Retiring seems like a distant and almost unattainable reality to me. At 32 years old I know that I have several decades to go. However, unlike past generations, I have a real concern about what will happen when I retire. I look at people who are well in their years and wonder if they view others the way I see them. Feeble, dependent on care, sometimes forgotten, the older generation is a constant reminder that one day I too will be among them. I’m afraid, with no children of my own and the mistrust of government in this regard, I’ll be placed in some home hidden away from the rest of the world.
Each day I feel as though I’m taking one more step toward the retirement cliff. Like so many people, I live paycheck to paycheck. I’m always grateful that I can pay my bills but then there’s the very large student loan debt that I’m sure will follow me for another decade at the least. It hangs like an albatross around my neck and shoulders. If I’m not too careful the thoughts of all of this leaves me in a state of constant irritation.
After 34 years of service, one of my co-workers recently retired. Still very young and vivacious, in the weeks and days before her retirement, I began to think about what it’d be like for me when the time comes. I truly doubt that Social Security will be there. And if it is, it will not resemble what it is today. I pay into a retirement plan that theoretically should be there upon my retirement but even within that there are ways that it too could yield very little when I retire.
My husband plays the lottery each week. He usually spends no more than $5. Still, I tell him it’s a pipe dream and try to remind him of the astronomical odds of actually hitting it. He, without fail, reminds me that it only takes one and there’s no reason why it couldn’t be him. The thought of easy money is great. There are times where him and I will be driving in the car and talk about what we’d do with the money. I’ve often said that I don’t need to be a mega millionaire, I simply want to be able to pay off our bills. After all, I’m still well within my working years and if left idle I’d lose touch with reality.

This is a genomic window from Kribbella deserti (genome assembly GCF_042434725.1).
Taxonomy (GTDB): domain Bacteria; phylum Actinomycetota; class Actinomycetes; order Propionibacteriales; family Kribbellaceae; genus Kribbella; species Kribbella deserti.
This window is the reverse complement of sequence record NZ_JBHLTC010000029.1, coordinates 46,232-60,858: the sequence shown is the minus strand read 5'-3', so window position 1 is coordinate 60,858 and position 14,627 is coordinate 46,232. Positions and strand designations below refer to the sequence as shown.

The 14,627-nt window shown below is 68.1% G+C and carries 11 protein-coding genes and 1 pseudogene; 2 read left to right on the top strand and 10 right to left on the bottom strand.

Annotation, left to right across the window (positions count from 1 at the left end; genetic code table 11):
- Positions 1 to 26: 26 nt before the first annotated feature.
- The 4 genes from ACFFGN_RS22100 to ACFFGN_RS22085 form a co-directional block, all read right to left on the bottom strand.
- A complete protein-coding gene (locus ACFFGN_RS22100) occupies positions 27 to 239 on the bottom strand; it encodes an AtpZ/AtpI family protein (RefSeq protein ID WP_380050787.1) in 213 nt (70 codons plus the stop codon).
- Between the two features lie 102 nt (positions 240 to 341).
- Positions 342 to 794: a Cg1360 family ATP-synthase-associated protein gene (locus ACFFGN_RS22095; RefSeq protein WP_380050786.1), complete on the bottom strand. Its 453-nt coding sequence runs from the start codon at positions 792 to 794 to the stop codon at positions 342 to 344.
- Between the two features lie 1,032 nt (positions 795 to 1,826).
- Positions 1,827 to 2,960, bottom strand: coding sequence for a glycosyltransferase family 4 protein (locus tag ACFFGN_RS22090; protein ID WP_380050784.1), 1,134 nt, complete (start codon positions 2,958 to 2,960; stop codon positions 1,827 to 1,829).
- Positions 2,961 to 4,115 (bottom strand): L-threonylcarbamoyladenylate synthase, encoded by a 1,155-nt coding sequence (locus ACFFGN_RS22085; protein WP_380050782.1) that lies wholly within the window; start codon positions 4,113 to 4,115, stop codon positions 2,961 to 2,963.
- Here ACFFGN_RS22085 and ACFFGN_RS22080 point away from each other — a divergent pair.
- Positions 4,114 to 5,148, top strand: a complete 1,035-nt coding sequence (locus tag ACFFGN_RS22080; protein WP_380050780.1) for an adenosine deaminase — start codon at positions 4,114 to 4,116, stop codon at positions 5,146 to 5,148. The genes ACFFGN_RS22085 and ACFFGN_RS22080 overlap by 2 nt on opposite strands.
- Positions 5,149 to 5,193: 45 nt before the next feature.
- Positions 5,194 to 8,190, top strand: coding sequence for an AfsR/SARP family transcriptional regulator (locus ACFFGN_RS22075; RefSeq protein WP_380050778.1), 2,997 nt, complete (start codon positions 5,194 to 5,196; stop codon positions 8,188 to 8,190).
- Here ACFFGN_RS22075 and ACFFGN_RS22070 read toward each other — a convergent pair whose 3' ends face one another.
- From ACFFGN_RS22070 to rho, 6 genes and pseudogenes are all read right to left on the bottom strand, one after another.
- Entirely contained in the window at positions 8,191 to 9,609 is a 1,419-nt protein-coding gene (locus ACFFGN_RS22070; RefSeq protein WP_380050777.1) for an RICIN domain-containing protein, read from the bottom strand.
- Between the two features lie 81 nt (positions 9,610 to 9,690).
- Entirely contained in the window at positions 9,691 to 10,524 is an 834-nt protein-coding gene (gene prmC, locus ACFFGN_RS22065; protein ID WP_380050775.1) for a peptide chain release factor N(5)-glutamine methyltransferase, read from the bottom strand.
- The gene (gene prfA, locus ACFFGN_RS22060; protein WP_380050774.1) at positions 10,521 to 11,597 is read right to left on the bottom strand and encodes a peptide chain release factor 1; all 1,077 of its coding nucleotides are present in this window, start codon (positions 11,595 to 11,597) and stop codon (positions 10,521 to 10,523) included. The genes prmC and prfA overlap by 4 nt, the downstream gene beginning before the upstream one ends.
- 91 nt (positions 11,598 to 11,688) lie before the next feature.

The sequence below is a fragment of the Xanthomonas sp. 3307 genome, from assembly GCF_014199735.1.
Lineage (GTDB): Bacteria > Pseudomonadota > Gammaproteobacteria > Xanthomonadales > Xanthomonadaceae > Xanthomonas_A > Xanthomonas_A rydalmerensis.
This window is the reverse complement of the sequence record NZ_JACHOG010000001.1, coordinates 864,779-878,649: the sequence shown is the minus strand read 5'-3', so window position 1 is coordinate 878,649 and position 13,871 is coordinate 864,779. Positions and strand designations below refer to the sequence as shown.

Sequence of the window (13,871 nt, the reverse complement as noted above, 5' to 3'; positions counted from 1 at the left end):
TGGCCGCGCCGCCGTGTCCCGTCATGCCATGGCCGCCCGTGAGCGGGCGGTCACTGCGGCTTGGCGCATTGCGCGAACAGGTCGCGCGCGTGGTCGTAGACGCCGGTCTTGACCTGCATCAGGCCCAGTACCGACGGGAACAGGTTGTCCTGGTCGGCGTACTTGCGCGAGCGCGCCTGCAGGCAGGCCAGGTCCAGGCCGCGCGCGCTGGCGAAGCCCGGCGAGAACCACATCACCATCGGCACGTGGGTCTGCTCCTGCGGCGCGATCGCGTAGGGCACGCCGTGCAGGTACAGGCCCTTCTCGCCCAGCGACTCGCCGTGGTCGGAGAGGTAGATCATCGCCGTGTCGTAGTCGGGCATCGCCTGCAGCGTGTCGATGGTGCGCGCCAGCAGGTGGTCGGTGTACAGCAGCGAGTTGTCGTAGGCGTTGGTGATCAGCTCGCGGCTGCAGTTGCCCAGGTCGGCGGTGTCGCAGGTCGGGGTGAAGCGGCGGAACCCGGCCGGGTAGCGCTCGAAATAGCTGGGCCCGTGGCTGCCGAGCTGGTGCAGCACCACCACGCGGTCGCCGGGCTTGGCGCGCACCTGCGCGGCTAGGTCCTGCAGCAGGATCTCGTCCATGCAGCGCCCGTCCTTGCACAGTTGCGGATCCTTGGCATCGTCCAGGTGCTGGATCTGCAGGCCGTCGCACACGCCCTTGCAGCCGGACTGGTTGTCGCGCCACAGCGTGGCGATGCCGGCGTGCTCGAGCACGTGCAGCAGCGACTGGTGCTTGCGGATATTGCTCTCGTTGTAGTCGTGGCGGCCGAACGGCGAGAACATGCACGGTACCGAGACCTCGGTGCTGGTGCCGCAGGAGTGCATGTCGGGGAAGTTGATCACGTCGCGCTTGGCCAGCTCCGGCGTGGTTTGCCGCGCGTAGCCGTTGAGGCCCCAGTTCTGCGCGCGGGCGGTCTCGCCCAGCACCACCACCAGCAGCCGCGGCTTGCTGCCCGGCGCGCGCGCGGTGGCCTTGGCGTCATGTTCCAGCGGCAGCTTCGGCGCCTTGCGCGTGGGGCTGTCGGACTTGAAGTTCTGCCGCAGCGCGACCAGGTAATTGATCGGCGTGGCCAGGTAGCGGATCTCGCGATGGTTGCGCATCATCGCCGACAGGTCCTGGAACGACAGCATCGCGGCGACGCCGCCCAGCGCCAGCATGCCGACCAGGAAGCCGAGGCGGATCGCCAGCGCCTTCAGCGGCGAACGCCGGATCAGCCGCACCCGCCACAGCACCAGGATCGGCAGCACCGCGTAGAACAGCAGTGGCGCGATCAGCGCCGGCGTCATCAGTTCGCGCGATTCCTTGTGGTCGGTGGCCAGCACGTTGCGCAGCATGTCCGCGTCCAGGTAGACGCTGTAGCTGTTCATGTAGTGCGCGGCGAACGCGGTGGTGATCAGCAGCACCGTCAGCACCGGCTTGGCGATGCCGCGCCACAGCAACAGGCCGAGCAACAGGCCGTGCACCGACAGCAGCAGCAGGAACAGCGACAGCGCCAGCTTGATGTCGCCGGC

It scares me, it really does. Retirement is an uncertainty to me. Although I already live on a fixed income the thought of having no control over what my income is frightens me. So, too, does the idea of wondering what my quality of life will be. I already have a list of health concerns and a medicine cabinet full of pills to prove it. If it weren’t for the medical insurance I presently have I’d struggle to work as I do. With the recent downturn of the economy it has made me give considerably more thought to all of this. In the many lists of things I do within my job one is in being our benefits coordinator. In that capacity I’ve seen the changes in health coverage in the past decade. No one year is the same and more and more medications are being bumped up to unrealistic price tiers.
They always say that it’s never too early to start on your retirement but now it seems to be more of a necessity than it is a polite suggestion. I don’t want to spend the rest of my life paying on debt, and I certainly don’t want that to continue to be the case when I’m in my retirement. Getting out of the debt hole often takes much longer than it did to get into it. What I do know is that I want to be able to enjoy retirement regardless of whether or not I hit the lottery. We all should strive to, as financial counselor Dave Ramsey says, “If you will live like no one else, later you can live like no one else.”
This article appeared on page 5A in the 5/8/13 issue of The Union-Recorder. The article appeared under the title, The Challenges of Getting to Retirement.